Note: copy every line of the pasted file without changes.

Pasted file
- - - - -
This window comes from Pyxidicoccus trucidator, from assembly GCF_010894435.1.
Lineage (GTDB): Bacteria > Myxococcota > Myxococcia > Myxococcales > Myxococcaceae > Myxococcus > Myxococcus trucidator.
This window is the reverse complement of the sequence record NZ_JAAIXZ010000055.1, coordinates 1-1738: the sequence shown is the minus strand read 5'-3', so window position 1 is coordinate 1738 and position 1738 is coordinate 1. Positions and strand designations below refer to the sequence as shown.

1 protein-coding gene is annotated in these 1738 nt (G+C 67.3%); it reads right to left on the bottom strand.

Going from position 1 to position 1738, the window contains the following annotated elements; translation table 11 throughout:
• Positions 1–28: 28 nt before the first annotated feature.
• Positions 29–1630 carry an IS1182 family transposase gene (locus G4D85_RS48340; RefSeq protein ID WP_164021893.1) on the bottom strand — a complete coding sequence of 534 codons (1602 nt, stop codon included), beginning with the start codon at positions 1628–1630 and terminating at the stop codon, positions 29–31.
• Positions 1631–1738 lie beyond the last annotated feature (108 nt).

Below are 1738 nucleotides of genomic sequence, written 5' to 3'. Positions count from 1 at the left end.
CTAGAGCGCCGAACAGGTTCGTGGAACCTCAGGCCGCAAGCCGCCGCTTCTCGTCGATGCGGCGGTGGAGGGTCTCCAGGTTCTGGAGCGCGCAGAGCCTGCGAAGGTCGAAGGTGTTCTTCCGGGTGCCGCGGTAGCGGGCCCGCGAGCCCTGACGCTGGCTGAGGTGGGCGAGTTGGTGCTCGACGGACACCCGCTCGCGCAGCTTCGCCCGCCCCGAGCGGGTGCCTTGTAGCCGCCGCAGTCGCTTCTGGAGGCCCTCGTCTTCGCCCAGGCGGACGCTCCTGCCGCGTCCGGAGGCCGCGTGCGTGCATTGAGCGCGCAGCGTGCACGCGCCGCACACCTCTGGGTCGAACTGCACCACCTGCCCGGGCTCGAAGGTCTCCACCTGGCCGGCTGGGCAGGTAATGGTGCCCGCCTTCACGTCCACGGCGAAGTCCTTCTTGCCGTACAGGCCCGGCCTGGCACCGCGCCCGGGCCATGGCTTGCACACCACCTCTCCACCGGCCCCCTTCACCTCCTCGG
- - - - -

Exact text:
This window comes from Pyxidicoccus trucidator, from assembly GCF_010894435.1.
Lineage (GTDB): Bacteria > Myxococcota > Myxococcia > Myxococcales > Myxococcaceae > Myxococcus > Myxococcus trucidator.
This window is the reverse complement of the sequence record NZ_JAAIXZ010000055.1, coordinates 1-1738: the sequence shown is the minus strand read 5'-3', so window position 1 is coordinate 1738 and position 1738 is coordinate 1. Positions and strand designations below refer to the sequence as shown.

1 protein-coding gene is annotated in these 1738 nt (G+C 67.3%); it reads right to left on the bottom strand.

Going from position 1 to position 1738, the window contains the following annotated elements; translation table 11 throughout:
• Positions 1–28: 28 nt before the first annotated feature.
• Positions 29–1630 carry an IS1182 family transposase gene (locus G4D85_RS48340; RefSeq protein ID WP_164021893.1) on the bottom strand — a complete coding sequence of 534 codons (1602 nt, stop codon included), beginning with the start codon at positions 1628–1630 and terminating at the stop codon, positions 29–31.
• Positions 1631–1738 lie beyond the last annotated feature (108 nt).

Below are 1738 nucleotides of genomic sequence, written 5' to 3'. Positions count from 1 at the left end.
CTAGAGCGCCGAACAGGTTCGTGGAACCTCAGGCCGCAAGCCGCCGCTTCTCGTCGATGCGGCGGTGGAGGGTCTCCAGGTTCTGGAGCGCGCAGAGCCTGCGAAGGTCGAAGGTGTTCTTCCGGGTGCCGCGGTAGCGGGCCCGCGAGCCCTGACGCTGGCTGAGGTGGGCGAGTTGGTGCTCGACGGACACCCGCTCGCGCAGCTTCGCCCGCCCCGAGCGGGTGCCTTGTAGCCGCCGCAGTCGCTTCTGGAGGCCCTCGTCTTCGCCCAGGCGGACGCTCCTGCCGCGTCCGGAGGCCGCGTGCGTGCATTGAGCGCGCAGCGTGCACGCGCCGCACACCTCTGGGTCGAACTGCACCACCTGCCCGGGCTCGAAGGTCTCCACCTGGCCGGCTGGGCAGGTAATGGTGCCCGCCTTCACGTCCACGGCGAAGTCCTTCTTGCCGTACAGGCCCGGCCTGGCACCGCGCCCGGGCCATGGCTTGCACACCACCTCTCCACCGGCCCCCTTCACCTCCTCGG